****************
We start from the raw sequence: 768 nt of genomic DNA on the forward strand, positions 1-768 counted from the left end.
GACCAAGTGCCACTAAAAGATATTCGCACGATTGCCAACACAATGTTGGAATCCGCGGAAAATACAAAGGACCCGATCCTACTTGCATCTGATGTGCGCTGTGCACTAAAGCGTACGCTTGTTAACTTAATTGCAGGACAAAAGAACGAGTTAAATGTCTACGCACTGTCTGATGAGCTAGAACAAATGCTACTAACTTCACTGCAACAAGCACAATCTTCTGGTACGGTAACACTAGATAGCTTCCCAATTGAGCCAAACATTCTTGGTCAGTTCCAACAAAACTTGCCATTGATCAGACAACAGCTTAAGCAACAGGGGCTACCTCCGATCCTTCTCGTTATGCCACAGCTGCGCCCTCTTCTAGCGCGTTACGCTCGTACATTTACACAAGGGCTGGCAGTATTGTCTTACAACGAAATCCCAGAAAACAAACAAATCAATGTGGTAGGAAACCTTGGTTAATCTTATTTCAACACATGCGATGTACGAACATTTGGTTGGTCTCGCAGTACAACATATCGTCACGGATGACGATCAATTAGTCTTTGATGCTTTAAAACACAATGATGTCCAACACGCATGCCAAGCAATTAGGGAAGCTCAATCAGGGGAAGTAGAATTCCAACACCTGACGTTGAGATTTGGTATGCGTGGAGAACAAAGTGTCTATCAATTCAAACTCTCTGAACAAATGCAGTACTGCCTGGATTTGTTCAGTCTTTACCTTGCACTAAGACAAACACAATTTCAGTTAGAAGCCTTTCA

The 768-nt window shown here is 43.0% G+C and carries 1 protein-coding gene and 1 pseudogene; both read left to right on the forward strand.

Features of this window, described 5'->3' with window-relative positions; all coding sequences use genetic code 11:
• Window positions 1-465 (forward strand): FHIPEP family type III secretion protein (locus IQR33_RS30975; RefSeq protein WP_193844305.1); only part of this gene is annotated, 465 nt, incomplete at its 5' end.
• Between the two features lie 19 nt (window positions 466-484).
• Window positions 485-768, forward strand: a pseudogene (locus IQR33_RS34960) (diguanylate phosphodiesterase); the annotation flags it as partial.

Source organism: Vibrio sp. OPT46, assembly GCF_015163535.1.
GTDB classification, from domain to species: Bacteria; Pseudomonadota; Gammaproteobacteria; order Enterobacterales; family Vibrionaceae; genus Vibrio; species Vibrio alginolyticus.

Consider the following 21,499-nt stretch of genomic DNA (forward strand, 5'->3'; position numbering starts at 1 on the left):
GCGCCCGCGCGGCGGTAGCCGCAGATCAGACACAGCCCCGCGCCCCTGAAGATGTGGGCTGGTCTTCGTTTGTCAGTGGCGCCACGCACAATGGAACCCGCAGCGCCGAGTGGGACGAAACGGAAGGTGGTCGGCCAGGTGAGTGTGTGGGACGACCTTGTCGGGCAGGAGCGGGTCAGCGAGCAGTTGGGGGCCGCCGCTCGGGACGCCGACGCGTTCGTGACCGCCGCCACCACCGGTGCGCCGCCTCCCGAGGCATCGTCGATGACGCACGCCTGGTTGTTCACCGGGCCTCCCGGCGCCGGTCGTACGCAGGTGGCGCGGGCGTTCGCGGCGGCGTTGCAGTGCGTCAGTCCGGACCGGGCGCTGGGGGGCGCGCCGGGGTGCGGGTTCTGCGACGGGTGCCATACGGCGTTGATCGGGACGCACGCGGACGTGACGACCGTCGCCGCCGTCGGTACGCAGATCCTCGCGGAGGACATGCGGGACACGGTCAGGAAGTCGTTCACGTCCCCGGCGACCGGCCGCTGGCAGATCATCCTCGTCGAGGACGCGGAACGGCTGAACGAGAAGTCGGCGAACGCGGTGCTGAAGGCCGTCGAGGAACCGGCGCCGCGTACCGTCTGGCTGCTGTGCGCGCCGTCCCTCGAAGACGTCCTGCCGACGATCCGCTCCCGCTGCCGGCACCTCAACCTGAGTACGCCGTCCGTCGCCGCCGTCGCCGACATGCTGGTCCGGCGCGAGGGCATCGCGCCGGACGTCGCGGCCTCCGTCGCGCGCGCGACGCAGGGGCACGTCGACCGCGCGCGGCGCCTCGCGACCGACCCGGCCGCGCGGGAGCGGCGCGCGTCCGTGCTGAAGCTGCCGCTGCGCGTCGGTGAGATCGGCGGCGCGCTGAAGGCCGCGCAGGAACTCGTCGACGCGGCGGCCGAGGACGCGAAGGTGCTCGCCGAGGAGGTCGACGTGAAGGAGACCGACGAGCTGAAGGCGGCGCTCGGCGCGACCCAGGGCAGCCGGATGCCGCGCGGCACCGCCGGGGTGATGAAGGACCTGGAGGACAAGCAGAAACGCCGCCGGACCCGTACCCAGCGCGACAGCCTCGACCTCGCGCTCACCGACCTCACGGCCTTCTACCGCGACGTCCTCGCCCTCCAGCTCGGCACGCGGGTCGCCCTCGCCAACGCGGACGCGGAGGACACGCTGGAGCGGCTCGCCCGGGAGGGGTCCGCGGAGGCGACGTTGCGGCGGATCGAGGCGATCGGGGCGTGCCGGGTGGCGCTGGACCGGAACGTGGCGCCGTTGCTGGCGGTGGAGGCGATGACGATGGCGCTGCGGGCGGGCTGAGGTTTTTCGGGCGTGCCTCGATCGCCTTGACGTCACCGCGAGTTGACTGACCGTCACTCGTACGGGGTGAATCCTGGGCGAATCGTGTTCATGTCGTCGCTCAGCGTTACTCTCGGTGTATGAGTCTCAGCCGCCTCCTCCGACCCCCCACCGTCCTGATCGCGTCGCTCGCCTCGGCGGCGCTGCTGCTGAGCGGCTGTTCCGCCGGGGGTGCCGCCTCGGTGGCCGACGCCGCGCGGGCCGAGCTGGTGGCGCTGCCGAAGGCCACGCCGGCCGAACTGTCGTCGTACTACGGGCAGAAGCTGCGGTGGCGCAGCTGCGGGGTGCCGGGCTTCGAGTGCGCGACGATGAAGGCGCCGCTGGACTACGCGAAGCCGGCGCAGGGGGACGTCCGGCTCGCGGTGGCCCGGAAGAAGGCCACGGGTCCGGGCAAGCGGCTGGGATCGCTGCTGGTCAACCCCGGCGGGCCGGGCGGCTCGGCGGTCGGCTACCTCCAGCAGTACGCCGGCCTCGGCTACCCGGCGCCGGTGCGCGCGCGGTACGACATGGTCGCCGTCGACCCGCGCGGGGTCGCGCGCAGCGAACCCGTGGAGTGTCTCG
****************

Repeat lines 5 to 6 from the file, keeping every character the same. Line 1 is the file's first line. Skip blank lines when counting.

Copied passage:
• Window positions 1-465 (forward strand): FHIPEP family type III secretion protein (locus IQR33_RS30975; RefSeq protein WP_193844305.1); only part of this gene is annotated, 465 nt, incomplete at its 5' end.
• Between the two features lie 19 nt (window positions 466-484).